Understanding Stroke -- Diagnosis and Treatment

How Do I Know If I've Had a Stroke?

You should consider these symptoms warning signs and consult your health care provider or call 911 right away:

  • Sudden weakness or numbness in the face, arm, or leg on one side of the body.
  • Abrupt loss of vision, strength, coordination, sensation, speech, or the ability to understand speech. These symptoms may become worse over time.
  • Sudden dimness of vision, especially in one eye.
  • Sudden loss of balance, possibly accompanied by vomiting, nausea, fever, hiccups, or trouble with swallowing.
  • Sudden and severe headache with no other cause followed rapidly by loss of consciousness -- indications of a stroke due to bleeding.
  • Brief loss of consciousness.
  • Unexplained dizziness or sudden falls.

When a patient displays stroke-like symptoms, a doctor, often a neurologist (a doctor who specializes in managing strokes) must not only confirm the symptoms but also identify the type of stroke, its location, and the extent of brain damage. Treatment decisions hinge on all these issues. Testing is typically done quickly, since immediate treatment may limit brain and nerve damage.

The doctor first examines the patient and obtains a medical history, if possible. A standard exam includes checking blood vessels in the eyes, listening for unusual noises in the heart and in the prominent carotid arteries of the neck (a sign of atherosclerosis, or hardening of the arteries), measuring blood pressure and pulse rate, and testing strength, sensation, and reflexes (a sign of good nerve health).

CT or MRI scans are the most critical tests used to diagnose stroke.

What Are the Treatments for Stroke?

Treatment is based on information gathered through a medical history, physical exam, and an emergency CT scan. Upon arrival in an emergency room with a suspected stroke, the doctors and medical staff will do the following tasks:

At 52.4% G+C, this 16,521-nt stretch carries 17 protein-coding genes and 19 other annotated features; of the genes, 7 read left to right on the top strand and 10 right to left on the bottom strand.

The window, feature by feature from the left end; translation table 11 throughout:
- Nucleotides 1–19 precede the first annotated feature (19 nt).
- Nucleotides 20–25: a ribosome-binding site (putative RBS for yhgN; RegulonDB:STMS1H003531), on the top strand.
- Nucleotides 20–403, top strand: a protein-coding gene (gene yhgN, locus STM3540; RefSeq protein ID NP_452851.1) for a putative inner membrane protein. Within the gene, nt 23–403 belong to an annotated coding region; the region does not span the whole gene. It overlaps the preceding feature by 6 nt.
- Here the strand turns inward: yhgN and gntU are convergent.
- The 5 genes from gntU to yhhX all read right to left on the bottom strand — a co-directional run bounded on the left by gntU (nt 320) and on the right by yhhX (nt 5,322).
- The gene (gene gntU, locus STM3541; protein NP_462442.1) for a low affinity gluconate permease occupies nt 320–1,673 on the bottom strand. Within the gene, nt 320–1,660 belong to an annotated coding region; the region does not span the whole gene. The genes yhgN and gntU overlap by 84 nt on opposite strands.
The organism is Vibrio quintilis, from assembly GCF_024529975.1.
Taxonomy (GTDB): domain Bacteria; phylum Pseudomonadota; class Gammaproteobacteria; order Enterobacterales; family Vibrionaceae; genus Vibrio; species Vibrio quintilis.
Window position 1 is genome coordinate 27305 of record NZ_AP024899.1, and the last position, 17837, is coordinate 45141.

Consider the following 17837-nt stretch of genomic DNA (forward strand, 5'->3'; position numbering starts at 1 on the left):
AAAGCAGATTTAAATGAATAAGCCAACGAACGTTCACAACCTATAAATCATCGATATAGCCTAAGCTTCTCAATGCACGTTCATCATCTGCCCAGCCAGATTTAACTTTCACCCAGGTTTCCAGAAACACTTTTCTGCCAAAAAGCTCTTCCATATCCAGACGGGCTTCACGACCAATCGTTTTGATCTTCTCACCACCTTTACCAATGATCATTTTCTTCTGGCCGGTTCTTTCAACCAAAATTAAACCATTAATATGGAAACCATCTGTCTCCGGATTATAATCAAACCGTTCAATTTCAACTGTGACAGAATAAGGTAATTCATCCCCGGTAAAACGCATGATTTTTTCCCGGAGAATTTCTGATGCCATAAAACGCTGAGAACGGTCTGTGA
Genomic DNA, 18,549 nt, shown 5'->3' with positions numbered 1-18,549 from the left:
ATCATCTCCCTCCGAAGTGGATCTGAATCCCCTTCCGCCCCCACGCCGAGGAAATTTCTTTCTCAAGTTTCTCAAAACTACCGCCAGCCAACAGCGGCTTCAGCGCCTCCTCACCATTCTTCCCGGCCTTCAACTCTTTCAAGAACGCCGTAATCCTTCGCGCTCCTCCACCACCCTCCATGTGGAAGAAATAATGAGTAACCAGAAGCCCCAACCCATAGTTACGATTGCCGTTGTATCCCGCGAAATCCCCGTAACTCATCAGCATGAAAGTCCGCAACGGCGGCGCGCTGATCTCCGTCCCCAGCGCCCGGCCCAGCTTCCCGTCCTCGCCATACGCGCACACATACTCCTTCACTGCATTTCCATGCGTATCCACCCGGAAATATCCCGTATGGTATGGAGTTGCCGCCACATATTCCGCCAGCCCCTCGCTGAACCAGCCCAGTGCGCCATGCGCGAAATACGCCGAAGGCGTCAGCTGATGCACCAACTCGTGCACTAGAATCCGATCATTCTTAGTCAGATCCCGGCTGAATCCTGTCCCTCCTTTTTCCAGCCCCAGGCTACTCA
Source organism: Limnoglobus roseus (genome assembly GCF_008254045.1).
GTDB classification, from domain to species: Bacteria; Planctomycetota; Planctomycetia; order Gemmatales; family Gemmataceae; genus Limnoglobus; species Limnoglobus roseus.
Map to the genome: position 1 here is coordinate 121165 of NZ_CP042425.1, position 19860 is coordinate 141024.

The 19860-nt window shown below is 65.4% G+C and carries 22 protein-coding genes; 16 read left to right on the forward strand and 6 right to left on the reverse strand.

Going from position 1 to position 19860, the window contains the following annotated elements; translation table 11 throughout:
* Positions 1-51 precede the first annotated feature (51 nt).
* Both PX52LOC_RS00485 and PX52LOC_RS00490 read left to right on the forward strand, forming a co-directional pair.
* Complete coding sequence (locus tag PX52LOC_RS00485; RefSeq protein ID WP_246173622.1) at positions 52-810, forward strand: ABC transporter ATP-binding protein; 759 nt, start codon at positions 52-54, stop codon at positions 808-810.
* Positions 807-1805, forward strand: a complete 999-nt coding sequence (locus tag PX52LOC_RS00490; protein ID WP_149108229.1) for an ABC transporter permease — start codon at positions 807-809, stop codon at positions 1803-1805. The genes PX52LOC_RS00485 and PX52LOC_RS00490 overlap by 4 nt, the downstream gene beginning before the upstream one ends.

• First, the hospital staff will assist a person with breathing, if the person is unconscious or losing consciousness, by providing supplemental oxygen.
  • A quick history will be taken from the patient or loved one to determine the exact time symptoms started.
  • A physical exam will be done to determine the severity of symptoms.
  • Next, an emergency CT scan will be obtained to determine the type of stroke and its size and location in the brain.
  • If the person is having an ischemic stroke, a clot buster drug (tPA) may be given via the veins (intravenously) to dissolve the obstructing clot. Clot busters need to be given within the first three to four and a half hours of the onset of symptoms. If it can't be determined when symptoms started, the patient is not a candidate for tPA. Clot busters are not given to people with hemorrhagic strokes as they may worsen the bleeding.
  • In a small number of cases, emergency surgery might be needed to drain blood from a hemorrhagic stroke or to clip a ruptured artery or aneurysm -- blocking off the vessel to halt further bleeding.


After the acute situation is managed, most patients with stroke are monitored in the hospital for several days. Upon release, patient and doctor carefully review necessary steps for recovery and prevention of future strokes. Advice will likely involve diet and lifestyle changes, ongoing drug treatment, physical therapy, and possible surgery for critical narrowing of the arteries in the neck (carotid endarterectomy).

People at risk of having strokes need to keep their blood pressure under control through diet and lifestyle changes and, when needed, with medication.